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Is nursing defined as a profession, practice or simply as work?

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by 2B_RN_2008 2B_RN_2008 (Member)

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hi there everyone,

i am a nursing student at the university of colorado health science center. one of my current courses is role development in professional nursing practice. this week one or our readings posed an interesting question, to define nursing. should nursing be defined as a profession, a practice, or as work? i found this to be difficult to answer the following is what i have posted in my online course. i am hopeful to get some additional insight from experienced nurses and their prospective. if anyone is willing to he me find a better understanding on this point it would be much appreciated.

the following is what i have already submitted to my class:

how do liaschenko and peter define nursing as profession, as practice and as work?

i believe that liaschenko and peter are defining nursing as work. there are statements within this paper that show that in the past that nursing has been defined as a profession or as a practice. liaschenko and peter explain their rational as to why nursing is not a profession or a practice. they go on to introduce a definition of nursing as work rather than a profession or practice stating that the definitions prior to work are to limiting or inaccurate. i believe that they like their predecessors are attempting to categorize nursing as a single definable inadequate definition. i am not sure that there is a single word be it work, profession, or practice that would be encompassing enough to be termed a definition for nursing. i hold the same belief as olga ellis stated in her posting that any definition of nursing should “include and combine such words as a calling, profession, practice, work, science, ethics, and pshycology of relationships.”

one question i have is why is there a push, need, importance to define nursing as one particular word which dose not seem to accomplish the ideal of providing a meaning in which society can then gain a greater understanding of what nursing actually is.

thanks for you time

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2,801 Posts; 13,331 Profile Views

The short answer is that there is no fully agreed upon definition of nursing. You could probably argue many different angles. Depending on your instructor, you might do well to support his/her view of it as opposed to taking a more challenging stance.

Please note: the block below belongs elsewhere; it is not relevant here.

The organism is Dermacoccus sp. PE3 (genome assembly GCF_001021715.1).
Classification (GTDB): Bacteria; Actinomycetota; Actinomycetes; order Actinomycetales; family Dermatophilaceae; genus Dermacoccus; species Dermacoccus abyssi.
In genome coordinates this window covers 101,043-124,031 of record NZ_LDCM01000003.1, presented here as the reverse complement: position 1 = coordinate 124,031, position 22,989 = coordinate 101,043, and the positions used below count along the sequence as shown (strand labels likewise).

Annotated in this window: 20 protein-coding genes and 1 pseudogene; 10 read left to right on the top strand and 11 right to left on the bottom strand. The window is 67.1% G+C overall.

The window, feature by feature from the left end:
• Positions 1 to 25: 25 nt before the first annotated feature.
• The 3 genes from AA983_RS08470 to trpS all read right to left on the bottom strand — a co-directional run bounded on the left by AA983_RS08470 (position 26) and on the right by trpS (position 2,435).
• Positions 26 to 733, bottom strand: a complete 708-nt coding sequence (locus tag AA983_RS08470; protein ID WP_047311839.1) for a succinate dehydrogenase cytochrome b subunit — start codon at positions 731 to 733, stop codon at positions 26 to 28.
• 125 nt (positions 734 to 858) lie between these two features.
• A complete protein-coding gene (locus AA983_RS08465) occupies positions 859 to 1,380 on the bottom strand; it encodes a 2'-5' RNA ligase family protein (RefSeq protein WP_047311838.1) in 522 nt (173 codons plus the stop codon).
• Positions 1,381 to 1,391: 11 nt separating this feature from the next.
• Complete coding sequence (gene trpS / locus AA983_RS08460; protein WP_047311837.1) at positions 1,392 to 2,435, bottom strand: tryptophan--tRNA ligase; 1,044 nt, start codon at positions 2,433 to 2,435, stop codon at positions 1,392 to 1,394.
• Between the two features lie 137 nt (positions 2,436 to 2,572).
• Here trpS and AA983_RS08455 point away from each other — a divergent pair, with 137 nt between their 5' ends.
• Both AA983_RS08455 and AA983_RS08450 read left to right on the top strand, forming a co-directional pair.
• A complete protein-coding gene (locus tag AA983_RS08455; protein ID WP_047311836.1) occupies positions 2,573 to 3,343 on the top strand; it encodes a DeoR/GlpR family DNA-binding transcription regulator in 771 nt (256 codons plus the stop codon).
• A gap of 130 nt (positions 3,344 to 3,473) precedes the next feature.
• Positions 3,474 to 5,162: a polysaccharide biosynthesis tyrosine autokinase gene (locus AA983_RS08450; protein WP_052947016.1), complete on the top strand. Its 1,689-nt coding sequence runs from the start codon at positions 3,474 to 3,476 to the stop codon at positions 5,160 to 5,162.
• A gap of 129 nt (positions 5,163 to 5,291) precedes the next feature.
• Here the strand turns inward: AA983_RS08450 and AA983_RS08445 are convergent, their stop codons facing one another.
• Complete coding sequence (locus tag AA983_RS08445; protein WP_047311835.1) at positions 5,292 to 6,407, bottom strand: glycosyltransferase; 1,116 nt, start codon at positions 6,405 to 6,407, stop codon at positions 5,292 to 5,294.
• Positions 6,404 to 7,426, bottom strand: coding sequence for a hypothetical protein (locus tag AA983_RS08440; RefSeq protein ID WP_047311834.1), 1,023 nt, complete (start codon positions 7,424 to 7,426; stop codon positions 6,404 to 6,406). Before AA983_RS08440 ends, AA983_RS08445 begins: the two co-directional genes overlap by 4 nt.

It's my understanding that the idea of nursing as a profession is what most nursing academics support. Of course, that depends on one's definition of "profession." Often, it seems that nursing is trying to frame itself as equal to, different from, and complementary to medicine. I rarely see arguments for nursing as a profession by comparing nurses to plumbers or hair dressers, though they are also considered professionals under many definitions of the term.

Having a specialized knowledge base is part of many definitions of profession and it seems like that was a major impetus for the development of formalized nursing diagnoses.

Of course, there's no denying that nursing is a practice, especially acute care nursing. There is the application of technical, manual skills and the utilization of previous experiential knowledge. Mathematics, on the other hand, can be purely theoretical (I've heard that anyway). Nursing as a field doesn't exist without patients who need nursing care.

Nursing as work? Seems kinda like a no-brainer - uh, yeah, isn't providing services for money "work" no matter what the service? Nursing does include basic care such as ambulating and feeding. Doing these tasks, I suppose, could be considered *just* work once the patient has been assessed as stable and that's why nurses are able to delegate these tasks to unlicensed personnel.

I personally find this kind of discussion interesting, although consensus is almost never reached.

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ambil has 20 years experience.

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Keep it simple, nursing is a profession. Just like the medical profession, which encompases a vast array of specialties. The nursing profession encompases also a vast array of specialties that we draw from. We practice as nurses in our profession. We work as nurses in our profession... We base what we know and learn through the sciences of our profession... We incorporate and practice good ethics within our profession... We learn about the psychology of relationships and use them in our profession... I guess one could say I'm in favor of the word profession in describing who and what we are.

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santhony44 is a MSN, RN, NP and specializes in FNP, Peds, Epilepsy, Mgt., Occ. Ed.

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I would agree with profession. I don't understand the question "is nursing a practice or a profession." I think you practice a profession. (Doctors practice medicine, lawyers practice law, etc)